I felt sick to think that such a moment had been recorded. An almost animal rage broke on me. One thought dominated my mind: No one must ever see these cards! No one must ever see this room! I have to destroy them!” In insane frenzy I yanked the file out. Its size didn’t matter now. I had to empty it and burn the cards. But as I took it at one end and began pounding it on the floor, I could not dislodge a single card.  I became desperate and pulled out a card, only to find it as strong as steel when I tried to tear it.

Defeated and utterly helpless, I returned the file to its slot. Leaning my forehead against the wall, I let out a long, self-pitying sigh.

And then I saw it.. The title bore “People I Have Shared the Gospel With.” The handle was brighter than those around it, newer, almost unused. I pulled on its handle and a small box not more than three inches long fell into my hands. I could count the cards it contained on one hand.

And then the tears came. I began to weep. Sobs so deep that they hurt.  They started in my stomach and shook through me. I fell on my knees and cried. Cried out of shame, from the overwhelming shame of it all. The rows of file shelves swirled in my tear-filled eyes. No one must ever, ever know of this room. I must lock it up and hide the key. But then as I pushed away the tears, I saw Him.

No, please not Him. Not here. Oh, anyone but Jesus. I watched helplessly as He began to open the files and read the cards. I couldn’t bear to watch His response. And in the moments I could bring myself to look at His face, I saw a sorrow deeper than my own.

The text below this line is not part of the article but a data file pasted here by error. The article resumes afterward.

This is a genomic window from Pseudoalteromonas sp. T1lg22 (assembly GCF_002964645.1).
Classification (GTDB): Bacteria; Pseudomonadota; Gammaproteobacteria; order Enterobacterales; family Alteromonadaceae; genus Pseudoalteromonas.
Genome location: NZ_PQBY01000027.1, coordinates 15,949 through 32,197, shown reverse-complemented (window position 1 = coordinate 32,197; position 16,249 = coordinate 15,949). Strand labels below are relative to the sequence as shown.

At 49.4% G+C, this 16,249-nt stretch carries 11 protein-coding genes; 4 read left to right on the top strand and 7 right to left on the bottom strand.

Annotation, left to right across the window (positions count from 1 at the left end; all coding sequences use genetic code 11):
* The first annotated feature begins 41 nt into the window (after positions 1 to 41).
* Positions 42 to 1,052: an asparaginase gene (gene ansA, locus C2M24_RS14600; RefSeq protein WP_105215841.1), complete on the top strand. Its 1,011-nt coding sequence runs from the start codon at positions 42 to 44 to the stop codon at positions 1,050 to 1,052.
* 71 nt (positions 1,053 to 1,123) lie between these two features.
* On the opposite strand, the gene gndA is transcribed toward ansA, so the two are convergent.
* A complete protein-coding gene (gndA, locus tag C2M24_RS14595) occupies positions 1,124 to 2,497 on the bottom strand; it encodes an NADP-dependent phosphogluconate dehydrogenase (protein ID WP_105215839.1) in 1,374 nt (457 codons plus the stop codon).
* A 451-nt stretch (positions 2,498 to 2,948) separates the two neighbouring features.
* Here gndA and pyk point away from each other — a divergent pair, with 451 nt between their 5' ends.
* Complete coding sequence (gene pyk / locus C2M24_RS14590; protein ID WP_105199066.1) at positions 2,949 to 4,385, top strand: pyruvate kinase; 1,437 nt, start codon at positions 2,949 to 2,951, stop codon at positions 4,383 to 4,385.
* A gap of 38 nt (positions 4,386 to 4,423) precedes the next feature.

He seemed to intuitively go to the worst boxes. Why did He have to read every one? Finally He turned and looked at me from across the room. He looked at me with pity in His eyes. But this was a pity that didn’t anger me. I dropped my head, covered my face with my hands and began to cry again.

He walked over and put His arm around me. He could have said so many things. But He didn’t say a word. He just cried with me.

Then He got up and walked back to the wall of files. Starting at one end of the room, He took out a file and, one by one, began to sign His name over mine on each card. “No!” I shouted rushing to Him. All I could find to say was “No, no,” as I pulled the card from Him. His name shouldn’t be on these cards. But there it was, written in red so rich, so dark, so alive. The name of Jesus covered mine. It was written with His blood. He gently took he card back. He smiled a sad smile and began to sign the cards. I don’t think I’ll ever understand how He did it so quickly, but the next instant it seemed I heard Him close the last file
and walk back to my side.

He placed His hand on my shoulder and said, “It is finished.” I stood up, and He led me out of the room. There was no lock on its door. There were still cards to be written.